Clinton County Reads 2020 events set


‘The Line Becomes a River’

Submitted article



Clinton County farmer Jon Branstrator, picking coffee beans in Mexico this past January, will be the featured speaker April 21.

Clinton County farmer Jon Branstrator, picking coffee beans in Mexico this past January, will be the featured speaker April 21.


Courtesy photo

The month-long events for Clinton County Reads 2020 have been set at local libraries and the General Denver Hotel, starting Wednesday, March 18 with a book discussion and culminating April 21 with a dinner and presentation by

Jon Branstrato is a local farmer who has spent many winters in Central America, including working for seed producers in Costa Rica. He also happens to be a friend of the author of this year’s book choice, “The Line Becomes a River.”

The official kickoff event will be at 6:30 p.m. March 23 at the Wine Cellar with a presentation by Megan Fair, “People, Places, and Perspectives: A Conversation about Identity and ‘The Line Becomes a River.’”

Fair is a Clinton County native who has lived across the country and around the world. She has spent the last decade working alongside Muslims, communities of color, and refugees.

Copies of the 2020 Clinton County Reads book choice, “The Line Becomes a River: Dispatches from the Border,” by Francisco Cantú, are available at the event’s sponsoring locations: the Blanchester Public Library; Sabina Public Library and its New Vienna branch; Wilmington Public Library and its Clinton-Massie branch; and locally owned booksnmore.org.

“The Line Becomes a River” was written about Cantú’s time from 2008 to 2012 in the Border Patrol, where he and his partners were posted to remote regions crisscrossed by drug routes and smuggling corridors.

The agents tracked other humans under blistering sun and through frigid nights. They hauled in the dead and delivered to detention those they found alive.

Cantú left field work for a desk job and became more reflective and more disturbed; eventually, he returned to scholarship with a research grant. But then a man he knew and liked through a daily coffee shop connection ran afoul of the border authorities after returning to Mexico to visit his dying mother and trying to return to his home and family.

“His plight and the author’s involvement in it, perhaps an attempt to find personal redemption, puts a human face on the issue and gives it a fresh, urgent perspective,” writes Kirkus Reviews. “A devastating narrative of the very real human effects of depersonalized policy.”

A former Fulbright fellow, Cantú is the recipient of a 2017 Whiting Award. The book received the 2018 Los Angeles Times Book Award, the Western Writers of America Spur Award, and the Border Regional Library Association Southwest Book Award.

It was a finalist for the National Book Critics Circle Award in Nonfiction, and for the American Library Association Carnegie Medal for Excellence in Nonfiction. The Washington Post and NPR named it a “Top 10 Book for 2018.”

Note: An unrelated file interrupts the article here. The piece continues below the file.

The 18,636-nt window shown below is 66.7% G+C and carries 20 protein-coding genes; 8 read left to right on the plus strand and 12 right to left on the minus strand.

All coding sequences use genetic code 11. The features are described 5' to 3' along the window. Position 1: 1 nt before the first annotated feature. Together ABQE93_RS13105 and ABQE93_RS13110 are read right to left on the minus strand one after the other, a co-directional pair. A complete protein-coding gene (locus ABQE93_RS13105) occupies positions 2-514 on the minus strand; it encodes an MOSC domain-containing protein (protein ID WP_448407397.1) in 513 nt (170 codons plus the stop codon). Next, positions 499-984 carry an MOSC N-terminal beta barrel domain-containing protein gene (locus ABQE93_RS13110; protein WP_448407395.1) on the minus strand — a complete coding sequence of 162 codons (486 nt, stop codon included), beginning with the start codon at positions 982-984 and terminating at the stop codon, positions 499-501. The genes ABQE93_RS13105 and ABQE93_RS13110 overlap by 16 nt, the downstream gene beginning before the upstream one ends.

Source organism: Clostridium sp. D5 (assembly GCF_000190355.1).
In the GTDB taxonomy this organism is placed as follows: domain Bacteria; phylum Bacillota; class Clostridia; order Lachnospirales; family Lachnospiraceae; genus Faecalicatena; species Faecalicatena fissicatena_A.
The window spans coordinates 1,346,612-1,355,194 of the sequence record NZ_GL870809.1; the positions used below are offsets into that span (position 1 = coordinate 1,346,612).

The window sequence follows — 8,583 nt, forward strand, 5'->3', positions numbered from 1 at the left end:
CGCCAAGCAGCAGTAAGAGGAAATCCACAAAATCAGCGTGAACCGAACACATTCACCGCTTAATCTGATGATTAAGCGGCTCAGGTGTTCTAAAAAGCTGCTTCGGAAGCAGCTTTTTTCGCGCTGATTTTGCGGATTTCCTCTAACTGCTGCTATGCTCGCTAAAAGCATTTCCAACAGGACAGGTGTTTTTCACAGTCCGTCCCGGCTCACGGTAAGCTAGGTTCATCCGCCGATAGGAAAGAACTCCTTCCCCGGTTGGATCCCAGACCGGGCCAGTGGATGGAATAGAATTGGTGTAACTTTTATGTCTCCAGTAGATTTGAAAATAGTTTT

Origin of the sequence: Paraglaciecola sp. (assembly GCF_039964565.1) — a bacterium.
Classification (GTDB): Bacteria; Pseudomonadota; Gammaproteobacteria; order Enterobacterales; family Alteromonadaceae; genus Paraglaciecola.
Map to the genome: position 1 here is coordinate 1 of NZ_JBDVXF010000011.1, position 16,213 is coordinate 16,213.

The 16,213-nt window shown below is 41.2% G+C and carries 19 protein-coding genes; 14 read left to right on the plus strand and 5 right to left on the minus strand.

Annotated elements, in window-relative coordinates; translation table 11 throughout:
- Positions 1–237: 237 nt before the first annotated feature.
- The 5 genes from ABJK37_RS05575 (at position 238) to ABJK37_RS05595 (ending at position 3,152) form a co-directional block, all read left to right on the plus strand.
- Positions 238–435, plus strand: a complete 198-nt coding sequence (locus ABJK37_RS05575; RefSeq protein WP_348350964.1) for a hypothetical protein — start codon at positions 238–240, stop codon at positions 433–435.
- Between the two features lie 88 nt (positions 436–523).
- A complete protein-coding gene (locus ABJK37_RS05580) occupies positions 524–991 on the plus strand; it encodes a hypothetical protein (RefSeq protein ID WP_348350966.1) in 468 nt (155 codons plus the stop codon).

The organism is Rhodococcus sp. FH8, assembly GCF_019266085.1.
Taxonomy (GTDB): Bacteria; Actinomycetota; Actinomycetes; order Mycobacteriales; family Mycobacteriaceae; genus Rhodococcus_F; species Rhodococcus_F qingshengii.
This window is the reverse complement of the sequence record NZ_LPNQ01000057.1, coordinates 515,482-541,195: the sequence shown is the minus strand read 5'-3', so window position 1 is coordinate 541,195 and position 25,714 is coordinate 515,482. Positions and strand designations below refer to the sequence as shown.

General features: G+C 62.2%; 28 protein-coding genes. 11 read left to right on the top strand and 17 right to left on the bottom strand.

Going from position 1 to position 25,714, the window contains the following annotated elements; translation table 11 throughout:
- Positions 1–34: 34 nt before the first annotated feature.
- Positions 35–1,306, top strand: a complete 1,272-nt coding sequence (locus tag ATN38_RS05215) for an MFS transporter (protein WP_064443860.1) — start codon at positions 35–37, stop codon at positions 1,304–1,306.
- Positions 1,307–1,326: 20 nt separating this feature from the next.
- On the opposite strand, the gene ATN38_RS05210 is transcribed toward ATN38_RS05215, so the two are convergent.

Events surrounding the Clinton County Reads choice of “The Line Becomes a River,” all open to the public, are:

• March 18 — Book discussion 6 p.m. at the South Street Wine Cellar, 64 W. Main St, Wilmington.

• March 23 — Kickoff, “People, Places, and Perspectives,” by Megan Fair, at 6:30 p.m at the South Street Wine Cellar, 64 W. Main St.

• March 27 — Book discussion at 10:30 a.m. at the Sabina Public Library.

• March 31 — Film presentation, “All of Me (Llévate Mis Amores),” a documentary that tells the stories of women who live in La Patrona, a Mexican village situated by the tracks of a train from Central America that brings migrants north to the United States, at 6:30 p.m. at the Wilmington Public Library.

• April 2 — Book discussion at 7 p.m. at the Blanchester Public Library.

• April 7 — Presentation, “My Life South of the Border,” by Katie Ubry-Terrell, at 6:30 p.m. at the New Vienna branch of the Sabina Public Library. In college, Ubry-Terrell studied in Ecuador and Japan, which piqued her interest in other cultures and led her to India, Honduras, Spain, Belize, and eventually to an orphanage in Baja California, Mexico, where she lived and worked for 18 months. She moved back to her native New Vienna in 2018. She and her husband, Randy, are in the process of adopting 3 boys from Mexico.

• April 9 — Book discussion at 1 p.m. at Kava Haus, 187 E. Locust St., Wilmington.

• April 16 — Presentation, “Immigration: Here and Now,” by Antonio Fernandez, director of Roberts Welcome Center at Roberts Academy in Cincinnati, at 7 p.m. at the Blanchester Public Library. Fernandez will speak about working with immigrant families.

• April 21 — Dinner will begin at 6 p.m. at the General Denver in Wilmington, 81 W. Main St. Jon Branstrator, who farms in Clinton County, will discuss “Centeōtl to NAFTA, Motivation for Migration.” Pre-dinner social time, featuring a cash bar, will begin at 5:30 p.m.

Reservations for the dinner are required by April 17; call 937-383-4141. The $15 per-person cost will include dinner, beverage, dessert and gratuity.

Clinton County farmer Jon Branstrator, picking coffee beans in Mexico this past January, will be the featured speaker April 21.
https://www.wnewsj.com/wp-content/uploads/sites/22/2020/03/web1_Branstrator.jpgClinton County farmer Jon Branstrator, picking coffee beans in Mexico this past January, will be the featured speaker April 21. Courtesy photo
‘The Line Becomes a River’

Submitted article